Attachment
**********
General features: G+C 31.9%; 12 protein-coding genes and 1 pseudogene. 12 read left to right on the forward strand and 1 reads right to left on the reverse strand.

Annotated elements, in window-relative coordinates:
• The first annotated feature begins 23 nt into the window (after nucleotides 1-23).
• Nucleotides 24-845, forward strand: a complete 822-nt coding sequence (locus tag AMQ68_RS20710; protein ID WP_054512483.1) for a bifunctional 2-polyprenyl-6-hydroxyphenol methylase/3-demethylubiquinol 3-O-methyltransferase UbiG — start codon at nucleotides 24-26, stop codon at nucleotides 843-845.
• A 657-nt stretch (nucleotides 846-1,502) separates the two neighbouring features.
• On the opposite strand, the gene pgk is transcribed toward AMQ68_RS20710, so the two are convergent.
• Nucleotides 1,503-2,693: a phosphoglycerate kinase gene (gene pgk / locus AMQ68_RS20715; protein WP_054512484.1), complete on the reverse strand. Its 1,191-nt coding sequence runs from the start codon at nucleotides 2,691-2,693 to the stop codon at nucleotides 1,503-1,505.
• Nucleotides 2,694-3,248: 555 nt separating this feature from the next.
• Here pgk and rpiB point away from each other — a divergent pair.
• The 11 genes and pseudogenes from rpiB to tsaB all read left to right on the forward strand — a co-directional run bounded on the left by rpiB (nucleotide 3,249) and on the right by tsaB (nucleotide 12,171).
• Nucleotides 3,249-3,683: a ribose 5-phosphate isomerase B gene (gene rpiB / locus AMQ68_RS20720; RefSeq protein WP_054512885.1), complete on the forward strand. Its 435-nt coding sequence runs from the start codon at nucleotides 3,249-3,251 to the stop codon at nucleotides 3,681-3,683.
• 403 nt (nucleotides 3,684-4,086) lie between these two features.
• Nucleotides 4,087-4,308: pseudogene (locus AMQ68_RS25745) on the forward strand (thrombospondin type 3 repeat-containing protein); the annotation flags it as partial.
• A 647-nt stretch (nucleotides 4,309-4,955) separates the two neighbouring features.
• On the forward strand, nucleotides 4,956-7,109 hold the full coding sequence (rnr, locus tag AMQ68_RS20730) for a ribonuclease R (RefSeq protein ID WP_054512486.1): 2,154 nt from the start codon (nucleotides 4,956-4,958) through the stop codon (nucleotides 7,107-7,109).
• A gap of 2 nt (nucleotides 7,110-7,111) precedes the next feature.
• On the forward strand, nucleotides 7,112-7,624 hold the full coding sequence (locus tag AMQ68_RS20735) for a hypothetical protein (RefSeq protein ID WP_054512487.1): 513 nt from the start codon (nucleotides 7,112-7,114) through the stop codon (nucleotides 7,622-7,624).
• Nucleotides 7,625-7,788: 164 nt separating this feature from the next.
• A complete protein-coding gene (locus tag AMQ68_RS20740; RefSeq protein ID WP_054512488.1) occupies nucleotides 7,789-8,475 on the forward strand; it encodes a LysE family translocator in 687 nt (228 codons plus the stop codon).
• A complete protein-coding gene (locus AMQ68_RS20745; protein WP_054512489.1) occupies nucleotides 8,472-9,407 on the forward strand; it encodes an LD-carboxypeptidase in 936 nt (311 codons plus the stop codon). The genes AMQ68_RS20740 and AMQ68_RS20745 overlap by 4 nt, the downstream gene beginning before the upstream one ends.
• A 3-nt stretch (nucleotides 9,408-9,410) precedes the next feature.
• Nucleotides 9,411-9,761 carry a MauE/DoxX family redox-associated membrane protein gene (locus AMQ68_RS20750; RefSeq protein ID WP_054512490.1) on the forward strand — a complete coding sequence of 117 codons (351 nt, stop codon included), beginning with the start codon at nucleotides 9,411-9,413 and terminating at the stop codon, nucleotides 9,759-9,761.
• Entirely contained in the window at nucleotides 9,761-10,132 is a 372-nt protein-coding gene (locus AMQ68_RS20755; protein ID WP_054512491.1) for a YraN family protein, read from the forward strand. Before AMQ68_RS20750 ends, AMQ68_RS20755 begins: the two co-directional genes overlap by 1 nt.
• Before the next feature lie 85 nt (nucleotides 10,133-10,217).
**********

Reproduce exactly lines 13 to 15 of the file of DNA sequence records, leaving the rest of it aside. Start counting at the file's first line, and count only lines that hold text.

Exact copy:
• Nucleotides 4,087-4,308: pseudogene (locus AMQ68_RS25745) on the forward strand (thrombospondin type 3 repeat-containing protein); the annotation flags it as partial.
• A 647-nt stretch (nucleotides 4,309-4,955) separates the two neighbouring features.
• On the forward strand, nucleotides 4,956-7,109 hold the full coding sequence (rnr, locus tag AMQ68_RS20730) for a ribonuclease R (RefSeq protein ID WP_054512486.1): 2,154 nt from the start codon (nucleotides 4,956-4,958) through the stop codon (nucleotides 7,107-7,109).